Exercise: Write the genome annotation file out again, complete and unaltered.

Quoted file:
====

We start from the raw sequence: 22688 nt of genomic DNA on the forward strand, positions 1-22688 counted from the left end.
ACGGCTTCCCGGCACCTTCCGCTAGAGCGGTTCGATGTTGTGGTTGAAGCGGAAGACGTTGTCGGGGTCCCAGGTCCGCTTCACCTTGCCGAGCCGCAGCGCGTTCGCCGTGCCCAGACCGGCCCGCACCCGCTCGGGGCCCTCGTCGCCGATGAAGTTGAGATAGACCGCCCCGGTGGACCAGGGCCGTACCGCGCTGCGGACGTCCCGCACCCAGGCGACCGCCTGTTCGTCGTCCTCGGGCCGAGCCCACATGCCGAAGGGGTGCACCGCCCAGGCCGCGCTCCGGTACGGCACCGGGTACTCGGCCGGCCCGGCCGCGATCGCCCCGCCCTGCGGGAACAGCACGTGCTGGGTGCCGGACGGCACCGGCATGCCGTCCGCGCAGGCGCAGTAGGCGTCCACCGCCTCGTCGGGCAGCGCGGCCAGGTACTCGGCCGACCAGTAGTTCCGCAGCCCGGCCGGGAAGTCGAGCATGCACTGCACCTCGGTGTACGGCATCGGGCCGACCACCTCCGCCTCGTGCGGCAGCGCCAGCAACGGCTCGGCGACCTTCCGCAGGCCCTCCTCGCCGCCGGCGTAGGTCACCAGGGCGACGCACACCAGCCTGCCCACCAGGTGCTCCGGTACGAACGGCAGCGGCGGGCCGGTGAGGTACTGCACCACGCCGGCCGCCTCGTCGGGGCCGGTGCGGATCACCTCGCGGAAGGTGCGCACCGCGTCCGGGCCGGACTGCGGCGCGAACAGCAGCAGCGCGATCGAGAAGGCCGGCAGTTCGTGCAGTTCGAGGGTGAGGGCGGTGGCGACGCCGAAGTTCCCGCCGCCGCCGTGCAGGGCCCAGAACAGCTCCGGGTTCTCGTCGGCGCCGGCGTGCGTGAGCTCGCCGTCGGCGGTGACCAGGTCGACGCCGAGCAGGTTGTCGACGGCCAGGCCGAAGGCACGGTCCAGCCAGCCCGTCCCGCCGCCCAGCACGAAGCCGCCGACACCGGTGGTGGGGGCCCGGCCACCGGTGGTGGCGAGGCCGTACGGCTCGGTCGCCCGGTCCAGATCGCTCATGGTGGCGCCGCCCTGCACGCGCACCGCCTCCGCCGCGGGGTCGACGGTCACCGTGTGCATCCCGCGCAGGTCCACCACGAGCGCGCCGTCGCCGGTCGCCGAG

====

We start from the raw sequence: 22688 nt of genomic DNA on the forward strand, positions 1-22688 counted from the left end.
ACGGCTTCCCGGCACCTTCCGCTAGAGCGGTTCGATGTTGTGGTTGAAGCGGAAGACGTTGTCGGGGTCCCAGGTCCGCTTCACCTTGCCGAGCCGCAGCGCGTTCGCCGTGCCCAGACCGGCCCGCACCCGCTCGGGGCCCTCGTCGCCGATGAAGTTGAGATAGACCGCCCCGGTGGACCAGGGCCGTACCGCGCTGCGGACGTCCCGCACCCAGGCGACCGCCTGTTCGTCGTCCTCGGGCCGAGCCCACATGCCGAAGGGGTGCACCGCCCAGGCCGCGCTCCGGTACGGCACCGGGTACTCGGCCGGCCCGGCCGCGATCGCCCCGCCCTGCGGGAACAGCACGTGCTGGGTGCCGGACGGCACCGGCATGCCGTCCGCGCAGGCGCAGTAGGCGTCCACCGCCTCGTCGGGCAGCGCGGCCAGGTACTCGGCCGACCAGTAGTTCCGCAGCCCGGCCGGGAAGTCGAGCATGCACTGCACCTCGGTGTACGGCATCGGGCCGACCACCTCCGCCTCGTGCGGCAGCGCCAGCAACGGCTCGGCGACCTTCCGCAGGCCCTCCTCGCCGCCGGCGTAGGTCACCAGGGCGACGCACACCAGCCTGCCCACCAGGTGCTCCGGTACGAACGGCAGCGGCGGGCCGGTGAGGTACTGCACCACGCCGGCCGCCTCGTCGGGGCCGGTGCGGATCACCTCGCGGAAGGTGCGCACCGCGTCCGGGCCGGACTGCGGCGCGAACAGCAGCAGCGCGATCGAGAAGGCCGGCAGTTCGTGCAGTTCGAGGGTGAGGGCGGTGGCGACGCCGAAGTTCCCGCCGCCGCCGTGCAGGGCCCAGAACAGCTCCGGGTTCTCGTCGGCGCCGGCGTGCGTGAGCTCGCCGTCGGCGGTGACCAGGTCGACGCCGAGCAGGTTGTCGACGGCCAGGCCGAAGGCACGGTCCAGCCAGCCCGTCCCGCCGCCCAGCACGAAGCCGCCGACACCGGTGGTGGGGGCCCGGCCACCGGTGGTGGCGAGGCCGTACGGCTCGGTCGCCCGGTCCAGATCGCTCATGGTGGCGCCGCCCTGCACGCGCACCGCCTCCGCCGCGGGGTCGACGGTCACCGTGTGCATCCCGCGCAGGTCCACCACGAGCGCGCCGTCGCCGGTCGCCGAG